With success in erasing removable media and small hard drives, the researchers are moving onto a final phase of the project, which will involve large computer hard drives partially encased in thick steel caddies.

Beyond Department of Defense applications, the magnetic erasure techniques could have applications to the commercial world, where banks, human resource agencies and other organizations must ensure complete destruction of data in computer equipment being discarded.

Knotts admits he'll be a bit sad to see the project end.

"This was certainly an unusual project," he said. "It's not often that we get paid to crush equipment in presses, blow things up and set off fires in microwave ovens."

John Toon | EurekAlert!
Further information:
http://www.gatech.edu

More articles from Information Technology:

nachricht Controlling robots with brainwaves and hand gestures
20.06.2018 | Massachusetts Institute of Technology, CSAIL

nachricht Innovative autonomous system for identifying schools of fish
20.06.2018 | IMDEA Networks Institute

All articles from Information Technology >>>

The most recent press releases about innovation >>>

Die letzten 5 Focus-News des innovations-reports im Überblick:

Im Focus: Temperature-controlled fiber-optic light source with liquid core

In a recent publication in the renowned journal Optica, scientists of Leibniz-Institute of Photonic Technology (Leibniz IPHT) in Jena showed that they can accurately control the optical properties of liquid-core fiber lasers and therefore their spectral band width by temperature and pressure tuning.

Already last year, the researchers provided experimental proof of a new dynamic of hybrid solitons– temporally and spectrally stationary light waves resulting...

Im Focus: Overdosing on Calcium

Nano crystals impact stem cell fate during bone formation

Scientists from the University of Freiburg and the University of Basel identified a master regulator for bone regeneration. Prasad Shastri, Professor of...

Im Focus: AchemAsia 2019 will take place in Shanghai

Moving into its fourth decade, AchemAsia is setting out for new horizons: The International Expo and Innovation Forum for Sustainable Chemical Production will take place from 21-23 May 2019 in Shanghai, China. With an updated event profile, the eleventh edition focusses on topics that are especially relevant for the Chinese process industry, putting a strong emphasis on sustainability and innovation.

Founded in 1989 as a spin-off of ACHEMA to cater to the needs of China’s then developing industry, AchemAsia has since grown into a platform where the latest...

Im Focus: First real-time test of Li-Fi utilization for the industrial Internet of Things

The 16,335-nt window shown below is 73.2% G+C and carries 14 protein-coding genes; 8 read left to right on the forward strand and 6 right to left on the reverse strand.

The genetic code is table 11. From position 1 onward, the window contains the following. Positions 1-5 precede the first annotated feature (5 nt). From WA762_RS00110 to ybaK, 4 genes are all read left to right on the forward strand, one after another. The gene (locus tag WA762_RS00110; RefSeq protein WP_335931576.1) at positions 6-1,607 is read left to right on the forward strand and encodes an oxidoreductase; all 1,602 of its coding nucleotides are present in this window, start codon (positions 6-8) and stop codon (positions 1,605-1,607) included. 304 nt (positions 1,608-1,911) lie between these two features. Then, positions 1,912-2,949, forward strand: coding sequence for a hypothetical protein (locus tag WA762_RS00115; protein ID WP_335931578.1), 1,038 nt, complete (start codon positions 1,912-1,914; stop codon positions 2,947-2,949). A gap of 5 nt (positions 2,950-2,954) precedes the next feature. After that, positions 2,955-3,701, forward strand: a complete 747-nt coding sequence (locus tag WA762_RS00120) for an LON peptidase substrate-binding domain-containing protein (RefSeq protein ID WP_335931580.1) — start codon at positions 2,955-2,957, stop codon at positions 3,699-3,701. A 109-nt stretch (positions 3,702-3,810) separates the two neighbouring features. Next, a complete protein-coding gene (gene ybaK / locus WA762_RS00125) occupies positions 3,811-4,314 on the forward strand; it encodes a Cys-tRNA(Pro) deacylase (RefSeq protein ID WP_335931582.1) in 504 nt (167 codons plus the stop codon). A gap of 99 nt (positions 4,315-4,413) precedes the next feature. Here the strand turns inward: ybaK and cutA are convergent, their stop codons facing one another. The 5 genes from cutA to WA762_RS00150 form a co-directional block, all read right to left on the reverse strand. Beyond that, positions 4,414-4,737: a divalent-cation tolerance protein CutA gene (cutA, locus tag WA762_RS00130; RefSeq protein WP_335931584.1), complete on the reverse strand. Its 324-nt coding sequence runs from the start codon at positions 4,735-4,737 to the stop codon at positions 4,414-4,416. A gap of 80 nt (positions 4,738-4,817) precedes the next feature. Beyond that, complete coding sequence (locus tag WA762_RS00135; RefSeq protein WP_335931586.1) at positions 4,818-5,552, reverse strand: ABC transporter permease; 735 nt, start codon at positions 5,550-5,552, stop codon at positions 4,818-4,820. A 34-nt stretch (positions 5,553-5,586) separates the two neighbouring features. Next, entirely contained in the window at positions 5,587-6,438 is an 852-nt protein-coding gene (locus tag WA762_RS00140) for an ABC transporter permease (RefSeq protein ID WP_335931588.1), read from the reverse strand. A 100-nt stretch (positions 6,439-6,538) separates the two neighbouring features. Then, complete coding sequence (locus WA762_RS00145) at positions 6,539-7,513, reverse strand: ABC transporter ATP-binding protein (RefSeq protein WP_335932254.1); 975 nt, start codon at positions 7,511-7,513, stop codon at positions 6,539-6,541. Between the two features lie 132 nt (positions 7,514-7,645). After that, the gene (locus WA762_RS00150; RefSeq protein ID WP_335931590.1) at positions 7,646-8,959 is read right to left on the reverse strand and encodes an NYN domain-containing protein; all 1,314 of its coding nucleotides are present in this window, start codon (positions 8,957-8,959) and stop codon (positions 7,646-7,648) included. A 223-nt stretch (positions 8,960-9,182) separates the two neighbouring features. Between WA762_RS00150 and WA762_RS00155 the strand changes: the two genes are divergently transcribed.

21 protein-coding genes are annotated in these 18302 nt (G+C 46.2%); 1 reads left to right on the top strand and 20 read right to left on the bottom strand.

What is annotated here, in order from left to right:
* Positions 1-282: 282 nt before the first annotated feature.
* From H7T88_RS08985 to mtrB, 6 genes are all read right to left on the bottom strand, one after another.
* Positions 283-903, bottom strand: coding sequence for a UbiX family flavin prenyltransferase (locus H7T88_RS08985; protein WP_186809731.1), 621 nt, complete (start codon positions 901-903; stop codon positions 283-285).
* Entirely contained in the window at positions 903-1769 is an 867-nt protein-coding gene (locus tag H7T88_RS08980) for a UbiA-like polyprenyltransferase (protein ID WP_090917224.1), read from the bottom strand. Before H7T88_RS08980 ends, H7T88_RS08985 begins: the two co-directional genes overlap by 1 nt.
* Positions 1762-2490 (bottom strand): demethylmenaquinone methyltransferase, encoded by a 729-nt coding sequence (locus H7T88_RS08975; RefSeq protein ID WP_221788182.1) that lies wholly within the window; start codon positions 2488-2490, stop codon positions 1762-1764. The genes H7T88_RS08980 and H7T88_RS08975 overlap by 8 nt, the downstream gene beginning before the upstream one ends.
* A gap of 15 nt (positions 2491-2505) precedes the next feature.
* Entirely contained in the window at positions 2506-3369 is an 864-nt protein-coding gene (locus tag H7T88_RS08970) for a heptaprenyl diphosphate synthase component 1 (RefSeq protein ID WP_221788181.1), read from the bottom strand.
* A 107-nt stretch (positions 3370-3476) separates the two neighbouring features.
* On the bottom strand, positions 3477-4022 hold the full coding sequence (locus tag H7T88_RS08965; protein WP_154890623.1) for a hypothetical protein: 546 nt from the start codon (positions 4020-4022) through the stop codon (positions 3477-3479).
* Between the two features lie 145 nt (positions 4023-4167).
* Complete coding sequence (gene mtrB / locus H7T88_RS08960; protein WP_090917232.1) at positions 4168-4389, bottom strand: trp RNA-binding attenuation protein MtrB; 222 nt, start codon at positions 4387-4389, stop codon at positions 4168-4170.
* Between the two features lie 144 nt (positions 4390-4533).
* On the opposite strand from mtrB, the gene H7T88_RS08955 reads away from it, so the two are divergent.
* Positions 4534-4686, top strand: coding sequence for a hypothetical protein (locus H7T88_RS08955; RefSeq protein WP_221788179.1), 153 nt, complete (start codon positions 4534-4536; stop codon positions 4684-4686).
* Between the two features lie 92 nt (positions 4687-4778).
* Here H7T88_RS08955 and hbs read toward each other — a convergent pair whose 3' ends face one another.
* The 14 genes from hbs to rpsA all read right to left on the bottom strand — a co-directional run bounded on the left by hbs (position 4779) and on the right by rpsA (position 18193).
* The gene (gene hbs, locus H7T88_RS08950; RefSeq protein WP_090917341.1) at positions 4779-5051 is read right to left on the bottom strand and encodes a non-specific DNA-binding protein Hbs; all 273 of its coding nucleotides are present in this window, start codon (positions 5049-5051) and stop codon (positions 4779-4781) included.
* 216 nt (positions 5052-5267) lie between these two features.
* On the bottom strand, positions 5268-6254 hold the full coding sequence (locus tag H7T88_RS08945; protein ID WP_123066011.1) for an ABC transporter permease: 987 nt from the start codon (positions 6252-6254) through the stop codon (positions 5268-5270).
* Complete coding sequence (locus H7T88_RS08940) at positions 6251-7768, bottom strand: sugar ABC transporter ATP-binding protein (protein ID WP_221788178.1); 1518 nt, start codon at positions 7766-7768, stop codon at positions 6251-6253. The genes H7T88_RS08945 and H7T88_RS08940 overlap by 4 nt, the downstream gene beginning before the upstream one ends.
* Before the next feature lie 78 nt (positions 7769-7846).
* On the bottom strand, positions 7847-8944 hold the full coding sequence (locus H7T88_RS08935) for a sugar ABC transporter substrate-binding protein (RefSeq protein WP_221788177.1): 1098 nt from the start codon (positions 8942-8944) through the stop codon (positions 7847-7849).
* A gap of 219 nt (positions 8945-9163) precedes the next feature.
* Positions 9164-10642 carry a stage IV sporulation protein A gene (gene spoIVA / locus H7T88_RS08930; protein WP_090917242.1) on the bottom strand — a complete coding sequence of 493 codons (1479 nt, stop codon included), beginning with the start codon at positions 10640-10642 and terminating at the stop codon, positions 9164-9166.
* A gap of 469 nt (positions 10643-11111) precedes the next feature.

The BMBF-funded OWICELLS project was successfully completed with a final presentation at the BMW plant in Munich. The presentation demonstrated a Li-Fi communication with a mobile robot, while the robot carried out usual production processes (welding, moving and testing parts) in a 5x5m² production cell. The robust, optical wireless transmission is based on spatial diversity; in other words, data is sent and received simultaneously by several LEDs and several photodiodes. The system can transmit data at more than 100 Mbit/s and five milliseconds latency.

Modern production technologies in the automobile industry must become more flexible in order to fulfil individual customer requirements.

Im Focus: Sharp images with flexible fibers

An international team of scientists has discovered a new way to transfer image information through multimodal fibers with almost no distortion - even if the fiber is bent. The results of the study, to which scientist from the Leibniz-Institute of Photonic Technology Jena (Leibniz IPHT) contributed, were published on 6thJune in the highly-cited journal Physical Review Letters.

Endoscopes allow doctors to see into a patient’s body like through a keyhole. Typically, the images are transmitted via a bundle of several hundreds of optical...

All Focus news of the innovation-report >>>

Anzeige

Anzeige

VideoLinks
Industry & Economy
Event News

Munich conference on asteroid detection, tracking and defense

13.06.2018 | Event News

2nd International Baltic Earth Conference in Denmark: “The Baltic Sea region in Transition”

08.06.2018 | Event News

ISEKI_Food 2018: Conference with Holistic View of Food Production

05.06.2018 | Event News

 
Latest News

Graphene assembled film shows higher thermal conductivity than graphite film

22.06.2018 | Materials Sciences

Fast rising bedrock below West Antarctica reveals an extremely fluid Earth mantle

22.06.2018 | Earth Sciences

Zebrafish's near 360 degree UV-vision knocks stripes off Google Street View

22.06.2018 | Life Sciences

VideoLinks
Science & Research
Overview of more VideoLinks >>>